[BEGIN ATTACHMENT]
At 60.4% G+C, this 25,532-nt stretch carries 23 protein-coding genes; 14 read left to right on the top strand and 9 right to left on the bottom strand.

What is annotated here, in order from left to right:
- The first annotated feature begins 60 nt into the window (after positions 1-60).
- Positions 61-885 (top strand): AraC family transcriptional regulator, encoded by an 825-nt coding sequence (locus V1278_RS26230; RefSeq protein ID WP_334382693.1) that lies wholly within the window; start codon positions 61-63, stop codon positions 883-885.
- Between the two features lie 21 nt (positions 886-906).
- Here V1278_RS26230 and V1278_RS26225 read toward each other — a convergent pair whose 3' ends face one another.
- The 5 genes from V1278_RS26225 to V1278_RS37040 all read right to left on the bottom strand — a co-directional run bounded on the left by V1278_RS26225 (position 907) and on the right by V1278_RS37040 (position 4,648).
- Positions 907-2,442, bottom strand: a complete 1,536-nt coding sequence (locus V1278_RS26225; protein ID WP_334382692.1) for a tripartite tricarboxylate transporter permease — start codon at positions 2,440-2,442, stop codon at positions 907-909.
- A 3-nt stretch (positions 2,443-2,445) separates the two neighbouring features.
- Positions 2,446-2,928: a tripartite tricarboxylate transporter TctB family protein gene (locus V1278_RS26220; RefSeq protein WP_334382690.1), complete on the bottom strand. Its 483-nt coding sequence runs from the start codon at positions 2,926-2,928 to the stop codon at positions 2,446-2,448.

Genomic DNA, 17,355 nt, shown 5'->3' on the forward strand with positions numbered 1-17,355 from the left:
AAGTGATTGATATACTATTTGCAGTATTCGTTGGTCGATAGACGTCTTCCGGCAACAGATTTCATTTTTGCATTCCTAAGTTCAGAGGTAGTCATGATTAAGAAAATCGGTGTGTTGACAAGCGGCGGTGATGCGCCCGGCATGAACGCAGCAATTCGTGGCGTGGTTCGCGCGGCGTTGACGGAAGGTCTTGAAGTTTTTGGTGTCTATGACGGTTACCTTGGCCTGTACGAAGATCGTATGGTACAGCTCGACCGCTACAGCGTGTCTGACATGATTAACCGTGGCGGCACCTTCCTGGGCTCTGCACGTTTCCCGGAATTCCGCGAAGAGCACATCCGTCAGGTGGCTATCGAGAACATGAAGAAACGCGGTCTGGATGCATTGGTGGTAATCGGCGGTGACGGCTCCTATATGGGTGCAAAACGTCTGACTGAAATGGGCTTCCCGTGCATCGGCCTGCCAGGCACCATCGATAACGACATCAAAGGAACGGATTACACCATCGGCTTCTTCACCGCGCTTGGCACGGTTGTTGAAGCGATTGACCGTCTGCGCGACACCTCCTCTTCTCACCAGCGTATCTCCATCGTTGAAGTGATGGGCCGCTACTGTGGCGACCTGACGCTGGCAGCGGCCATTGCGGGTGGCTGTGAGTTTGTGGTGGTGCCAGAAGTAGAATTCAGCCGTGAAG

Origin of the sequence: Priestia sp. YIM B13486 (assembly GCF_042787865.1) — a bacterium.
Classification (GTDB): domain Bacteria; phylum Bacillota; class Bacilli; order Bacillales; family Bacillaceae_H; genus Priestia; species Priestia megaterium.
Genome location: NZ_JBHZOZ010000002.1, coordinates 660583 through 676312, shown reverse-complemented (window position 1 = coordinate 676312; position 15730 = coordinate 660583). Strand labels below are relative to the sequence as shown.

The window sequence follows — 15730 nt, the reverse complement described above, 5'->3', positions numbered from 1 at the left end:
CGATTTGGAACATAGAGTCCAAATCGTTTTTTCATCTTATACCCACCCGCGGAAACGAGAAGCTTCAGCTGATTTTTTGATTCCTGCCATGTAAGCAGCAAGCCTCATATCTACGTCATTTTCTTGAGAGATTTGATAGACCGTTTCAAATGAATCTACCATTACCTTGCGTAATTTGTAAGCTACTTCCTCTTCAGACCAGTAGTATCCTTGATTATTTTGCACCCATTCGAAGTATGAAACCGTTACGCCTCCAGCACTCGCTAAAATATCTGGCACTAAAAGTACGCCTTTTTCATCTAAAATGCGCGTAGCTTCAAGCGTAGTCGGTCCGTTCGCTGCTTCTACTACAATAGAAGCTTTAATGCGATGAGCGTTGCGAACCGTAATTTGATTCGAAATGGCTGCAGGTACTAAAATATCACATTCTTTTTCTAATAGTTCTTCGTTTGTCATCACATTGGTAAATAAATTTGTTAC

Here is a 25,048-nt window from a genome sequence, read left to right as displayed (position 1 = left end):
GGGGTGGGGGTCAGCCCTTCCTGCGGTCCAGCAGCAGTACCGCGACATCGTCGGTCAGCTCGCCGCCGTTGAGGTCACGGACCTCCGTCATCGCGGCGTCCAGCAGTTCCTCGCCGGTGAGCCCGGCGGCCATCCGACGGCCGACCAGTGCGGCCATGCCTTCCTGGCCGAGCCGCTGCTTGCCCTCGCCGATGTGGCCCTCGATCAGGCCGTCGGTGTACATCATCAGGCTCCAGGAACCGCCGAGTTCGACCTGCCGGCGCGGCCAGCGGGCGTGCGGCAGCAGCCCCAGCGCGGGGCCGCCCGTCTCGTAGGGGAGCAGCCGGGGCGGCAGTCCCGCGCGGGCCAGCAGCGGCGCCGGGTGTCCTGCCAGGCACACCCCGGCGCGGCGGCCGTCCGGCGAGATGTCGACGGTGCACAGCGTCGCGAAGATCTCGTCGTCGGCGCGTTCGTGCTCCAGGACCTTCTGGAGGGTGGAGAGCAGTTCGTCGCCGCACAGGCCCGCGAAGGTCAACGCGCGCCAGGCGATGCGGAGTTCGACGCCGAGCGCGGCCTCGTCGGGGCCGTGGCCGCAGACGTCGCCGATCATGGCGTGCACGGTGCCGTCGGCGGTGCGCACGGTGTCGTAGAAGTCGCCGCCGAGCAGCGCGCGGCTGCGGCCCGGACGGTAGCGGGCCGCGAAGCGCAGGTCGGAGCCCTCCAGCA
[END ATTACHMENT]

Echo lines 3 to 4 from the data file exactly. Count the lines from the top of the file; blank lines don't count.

- The first annotated feature begins 60 nt into the window (after positions 1-60).
- Positions 61-885 (top strand): AraC family transcriptional regulator, encoded by an 825-nt coding sequence (locus V1278_RS26230; RefSeq protein ID WP_334382693.1) that lies wholly within the window; start codon positions 61-63, stop codon positions 883-885.